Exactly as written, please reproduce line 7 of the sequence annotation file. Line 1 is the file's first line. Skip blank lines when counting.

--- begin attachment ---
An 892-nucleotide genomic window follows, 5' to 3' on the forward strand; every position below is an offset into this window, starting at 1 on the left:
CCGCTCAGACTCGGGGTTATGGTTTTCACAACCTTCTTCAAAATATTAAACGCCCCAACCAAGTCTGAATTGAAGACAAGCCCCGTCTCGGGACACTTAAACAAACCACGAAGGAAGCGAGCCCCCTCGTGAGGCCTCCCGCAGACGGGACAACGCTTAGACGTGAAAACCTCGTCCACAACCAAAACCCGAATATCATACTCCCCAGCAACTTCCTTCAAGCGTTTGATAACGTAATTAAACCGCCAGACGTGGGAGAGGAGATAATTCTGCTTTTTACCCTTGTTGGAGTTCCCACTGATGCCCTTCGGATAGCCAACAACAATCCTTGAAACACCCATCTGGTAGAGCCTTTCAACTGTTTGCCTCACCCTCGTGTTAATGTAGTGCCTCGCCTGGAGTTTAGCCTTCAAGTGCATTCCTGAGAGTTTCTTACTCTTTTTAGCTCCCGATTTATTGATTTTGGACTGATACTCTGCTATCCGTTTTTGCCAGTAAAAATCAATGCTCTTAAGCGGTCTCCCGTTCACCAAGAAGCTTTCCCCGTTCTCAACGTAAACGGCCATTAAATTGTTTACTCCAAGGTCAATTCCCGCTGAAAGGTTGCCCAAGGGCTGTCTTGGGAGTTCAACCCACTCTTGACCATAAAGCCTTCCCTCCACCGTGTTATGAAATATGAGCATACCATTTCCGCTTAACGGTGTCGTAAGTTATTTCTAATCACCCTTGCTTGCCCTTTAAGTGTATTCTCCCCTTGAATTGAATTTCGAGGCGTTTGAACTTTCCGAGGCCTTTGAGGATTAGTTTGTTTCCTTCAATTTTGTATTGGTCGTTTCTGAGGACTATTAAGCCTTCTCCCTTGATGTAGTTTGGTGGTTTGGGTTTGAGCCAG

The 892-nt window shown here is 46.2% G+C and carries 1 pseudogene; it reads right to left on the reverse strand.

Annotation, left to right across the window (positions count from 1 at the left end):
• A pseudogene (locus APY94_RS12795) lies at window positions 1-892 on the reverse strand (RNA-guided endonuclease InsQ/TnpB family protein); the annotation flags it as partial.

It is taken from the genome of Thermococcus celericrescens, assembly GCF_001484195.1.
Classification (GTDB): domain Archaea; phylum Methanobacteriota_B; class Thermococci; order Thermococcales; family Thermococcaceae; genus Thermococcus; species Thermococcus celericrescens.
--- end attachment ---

Classification (GTDB): domain Archaea; phylum Methanobacteriota_B; class Thermococci; order Thermococcales; family Thermococcaceae; genus Thermococcus; species Thermococcus celericrescens.